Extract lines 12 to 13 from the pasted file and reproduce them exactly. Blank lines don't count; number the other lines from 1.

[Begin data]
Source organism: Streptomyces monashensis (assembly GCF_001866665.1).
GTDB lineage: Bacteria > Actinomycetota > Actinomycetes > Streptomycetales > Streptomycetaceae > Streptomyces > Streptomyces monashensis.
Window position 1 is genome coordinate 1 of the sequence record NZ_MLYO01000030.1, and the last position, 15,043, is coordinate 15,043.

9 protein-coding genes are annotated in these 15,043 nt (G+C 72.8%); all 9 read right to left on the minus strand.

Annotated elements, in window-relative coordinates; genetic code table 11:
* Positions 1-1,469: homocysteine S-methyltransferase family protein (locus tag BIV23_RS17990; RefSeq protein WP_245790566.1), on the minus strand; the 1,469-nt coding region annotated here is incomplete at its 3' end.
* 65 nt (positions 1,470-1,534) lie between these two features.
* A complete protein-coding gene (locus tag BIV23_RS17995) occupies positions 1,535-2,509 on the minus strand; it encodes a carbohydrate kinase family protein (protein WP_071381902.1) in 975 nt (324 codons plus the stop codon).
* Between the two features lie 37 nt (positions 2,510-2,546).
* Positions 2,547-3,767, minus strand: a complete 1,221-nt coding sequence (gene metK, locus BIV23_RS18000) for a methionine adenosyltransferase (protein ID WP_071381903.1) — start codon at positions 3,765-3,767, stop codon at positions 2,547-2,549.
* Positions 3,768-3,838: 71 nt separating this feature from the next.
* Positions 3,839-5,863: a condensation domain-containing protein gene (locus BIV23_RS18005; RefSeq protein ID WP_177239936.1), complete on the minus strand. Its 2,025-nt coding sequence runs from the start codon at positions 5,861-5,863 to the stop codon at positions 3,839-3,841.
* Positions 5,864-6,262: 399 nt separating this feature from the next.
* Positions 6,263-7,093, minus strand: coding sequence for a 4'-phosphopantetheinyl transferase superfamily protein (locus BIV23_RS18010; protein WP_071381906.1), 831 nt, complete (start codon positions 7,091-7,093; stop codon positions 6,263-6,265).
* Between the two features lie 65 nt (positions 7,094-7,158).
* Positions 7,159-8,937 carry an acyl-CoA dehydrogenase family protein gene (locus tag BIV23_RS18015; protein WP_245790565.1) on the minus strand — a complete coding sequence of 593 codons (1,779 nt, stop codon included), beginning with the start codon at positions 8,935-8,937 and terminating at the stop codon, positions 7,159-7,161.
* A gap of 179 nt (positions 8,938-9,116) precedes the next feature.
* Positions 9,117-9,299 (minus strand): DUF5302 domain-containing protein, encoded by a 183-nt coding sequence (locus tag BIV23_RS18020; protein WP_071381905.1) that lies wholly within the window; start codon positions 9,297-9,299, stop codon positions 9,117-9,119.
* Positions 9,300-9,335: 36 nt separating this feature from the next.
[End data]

* Positions 3,839-5,863: a condensation domain-containing protein gene (locus BIV23_RS18005; RefSeq protein ID WP_177239936.1), complete on the minus strand. Its 2,025-nt coding sequence runs from the start codon at positions 5,861-5,863 to the stop codon at positions 3,839-3,841.
* Positions 5,864-6,262: 399 nt separating this feature from the next.